Box A Small Business in the by derrickcizzle


									Reserve Bank of Australia                                                                                    May 2001

 Box A: Small Business in the Economy
   There are over one million small businesses                number of employees across all small
 in Australia, accounting for 95 per cent by                  businesses in 1999/2000 was around three.
 number of all businesses and around                          Consequently, small businesses employed
 30 per cent of private sector output.1 These                 around 40 per cent of the total workforce,
 businesses cover a wide range of activities,                 or around 50 per cent of the private-sector
 from tradespeople, to professionals, to small                workforce. In recent years, the number of
 manufacturing or retailing concerns. Over                    people working in small businesses has
 half of small businesses consist only of the                 grown broadly in line with that of the
 owner (or owners in the case of a                            economy as a whole.
 partnership), with no employees. The average

                            Table A1: Small Business in the Economy (a)

                                             Number of                                              Operating
                                               small              Employment             Sales(b) profit before
                                             businesses                                                tax(b)
                                                ’000s           ’000s     Share of       Share of       Share of
                                                                          industry       industry       industry

   Agriculture (c)                      100                      249          74             na             na
   Mining (c)                             2                        9          12             12             36
   Manufacturing                         86                      275          29             13             28
   Construction                         209                      474          82             55             68
   Wholesale trade                       64                      244          43             31             24
   Retail trade                         165                      590          48             43             69
   Accommodation, cafes & restaurants    31                      183          44             40             44
   Transport & storage                   64                      163          52             21             19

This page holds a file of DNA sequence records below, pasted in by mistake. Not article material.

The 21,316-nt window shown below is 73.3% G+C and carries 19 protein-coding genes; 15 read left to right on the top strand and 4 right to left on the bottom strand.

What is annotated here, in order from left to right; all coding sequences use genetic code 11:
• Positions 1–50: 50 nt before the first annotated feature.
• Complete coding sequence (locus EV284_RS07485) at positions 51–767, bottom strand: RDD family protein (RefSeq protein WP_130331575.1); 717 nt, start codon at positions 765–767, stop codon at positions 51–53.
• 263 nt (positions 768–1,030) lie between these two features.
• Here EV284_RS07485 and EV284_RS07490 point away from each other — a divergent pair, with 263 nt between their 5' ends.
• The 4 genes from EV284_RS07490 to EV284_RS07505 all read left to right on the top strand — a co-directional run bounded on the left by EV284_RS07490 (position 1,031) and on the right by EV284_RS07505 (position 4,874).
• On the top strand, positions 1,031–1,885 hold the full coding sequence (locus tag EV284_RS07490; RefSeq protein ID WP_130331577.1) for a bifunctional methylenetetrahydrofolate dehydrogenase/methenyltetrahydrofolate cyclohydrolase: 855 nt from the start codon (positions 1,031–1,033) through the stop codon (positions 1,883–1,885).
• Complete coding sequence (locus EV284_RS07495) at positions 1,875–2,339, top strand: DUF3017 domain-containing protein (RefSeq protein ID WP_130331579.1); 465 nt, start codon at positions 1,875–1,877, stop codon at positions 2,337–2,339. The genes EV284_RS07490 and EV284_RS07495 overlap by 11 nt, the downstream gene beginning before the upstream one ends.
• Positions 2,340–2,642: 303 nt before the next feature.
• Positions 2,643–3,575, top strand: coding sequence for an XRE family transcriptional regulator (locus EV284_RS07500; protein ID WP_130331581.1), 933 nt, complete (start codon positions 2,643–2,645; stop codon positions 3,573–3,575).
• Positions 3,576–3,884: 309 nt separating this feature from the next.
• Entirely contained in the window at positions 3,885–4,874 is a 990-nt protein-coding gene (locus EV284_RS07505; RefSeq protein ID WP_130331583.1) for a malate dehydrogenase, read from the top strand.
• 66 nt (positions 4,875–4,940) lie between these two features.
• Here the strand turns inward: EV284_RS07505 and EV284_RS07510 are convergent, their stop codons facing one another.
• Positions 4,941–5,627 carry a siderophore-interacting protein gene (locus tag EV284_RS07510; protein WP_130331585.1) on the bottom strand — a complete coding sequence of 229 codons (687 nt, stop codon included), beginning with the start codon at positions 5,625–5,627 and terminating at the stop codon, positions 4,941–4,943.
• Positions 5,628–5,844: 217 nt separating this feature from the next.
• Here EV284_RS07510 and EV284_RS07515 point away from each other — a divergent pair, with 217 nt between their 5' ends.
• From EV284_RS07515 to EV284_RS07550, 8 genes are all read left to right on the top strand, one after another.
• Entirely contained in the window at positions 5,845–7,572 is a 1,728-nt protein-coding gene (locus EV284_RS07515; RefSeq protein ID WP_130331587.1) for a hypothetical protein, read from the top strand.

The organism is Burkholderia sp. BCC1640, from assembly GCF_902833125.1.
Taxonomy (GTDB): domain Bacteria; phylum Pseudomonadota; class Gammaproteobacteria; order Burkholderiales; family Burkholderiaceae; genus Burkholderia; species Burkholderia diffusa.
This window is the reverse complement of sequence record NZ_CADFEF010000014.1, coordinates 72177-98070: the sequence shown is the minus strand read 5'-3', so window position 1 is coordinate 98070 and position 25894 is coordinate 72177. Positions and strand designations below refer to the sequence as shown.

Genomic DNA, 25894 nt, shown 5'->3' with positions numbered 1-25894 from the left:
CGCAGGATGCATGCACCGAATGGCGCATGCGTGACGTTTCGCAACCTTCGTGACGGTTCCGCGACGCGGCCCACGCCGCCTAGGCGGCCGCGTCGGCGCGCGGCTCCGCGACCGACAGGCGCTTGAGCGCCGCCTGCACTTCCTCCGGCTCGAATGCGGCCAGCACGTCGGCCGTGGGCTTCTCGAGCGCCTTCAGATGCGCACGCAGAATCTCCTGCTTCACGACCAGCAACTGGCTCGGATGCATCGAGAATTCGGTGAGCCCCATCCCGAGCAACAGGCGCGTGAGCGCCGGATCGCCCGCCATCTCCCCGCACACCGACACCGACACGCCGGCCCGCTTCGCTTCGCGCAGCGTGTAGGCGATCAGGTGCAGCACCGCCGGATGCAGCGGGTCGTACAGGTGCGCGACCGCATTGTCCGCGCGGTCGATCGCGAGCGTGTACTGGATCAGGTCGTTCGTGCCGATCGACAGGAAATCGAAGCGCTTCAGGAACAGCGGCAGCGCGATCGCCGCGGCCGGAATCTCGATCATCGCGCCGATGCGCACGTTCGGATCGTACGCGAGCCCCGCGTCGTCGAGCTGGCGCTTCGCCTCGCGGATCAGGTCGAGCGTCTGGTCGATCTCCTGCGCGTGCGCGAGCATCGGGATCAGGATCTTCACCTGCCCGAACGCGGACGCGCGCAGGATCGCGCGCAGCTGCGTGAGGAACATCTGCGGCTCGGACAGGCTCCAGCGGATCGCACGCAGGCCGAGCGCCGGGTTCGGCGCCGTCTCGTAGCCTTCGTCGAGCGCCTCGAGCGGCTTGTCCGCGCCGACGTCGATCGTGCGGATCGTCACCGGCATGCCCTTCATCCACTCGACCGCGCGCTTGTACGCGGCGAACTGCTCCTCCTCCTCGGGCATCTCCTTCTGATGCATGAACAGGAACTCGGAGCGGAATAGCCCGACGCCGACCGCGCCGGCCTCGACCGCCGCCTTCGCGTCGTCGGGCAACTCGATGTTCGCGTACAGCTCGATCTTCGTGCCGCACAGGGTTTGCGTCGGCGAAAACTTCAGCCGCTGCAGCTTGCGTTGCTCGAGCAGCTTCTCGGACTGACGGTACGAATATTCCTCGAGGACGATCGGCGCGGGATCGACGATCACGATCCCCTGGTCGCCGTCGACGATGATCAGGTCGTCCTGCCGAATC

Finance & insurance                   24                       58          20             30             40
   Property & business services         207                      584          55             47             57
   Education                             25                       65          31             na             na
   Community services                    69                      230          43             46             71
   Culture & recreation                  38                       91          47             15             18
   Personal & other services             77                      184          71             52             43
   Total private sector (d)           1 175                    3 430          49             30             39

   (a) Excludes public sector
   (b) Data are for 1997/98 and exclude agriculture and non-employing businesses
   (c) Number of businesses and employment data are for 1998/99
   (d) Includes utilities and communications
   Source: ABS Cat No 1321.0

 1. A business is generally regarded as small if it is independently owned and operated, and is closely controlled
    by owners/managers who contribute most, if not all, the operating capital. For statistical purposes, the Australian
    Bureau of Statistics (ABS) defines a small business as one that employs less than 20 people. It defines medium
    businesses as those employing between 20 and 200 people, while large businesses are those that employ 200
    or more people. The ABS excludes public companies, businesses that are in a parent or subsidiary relationship
    and cooperatives and associations from its definition of small business. Most of the data used in this Box are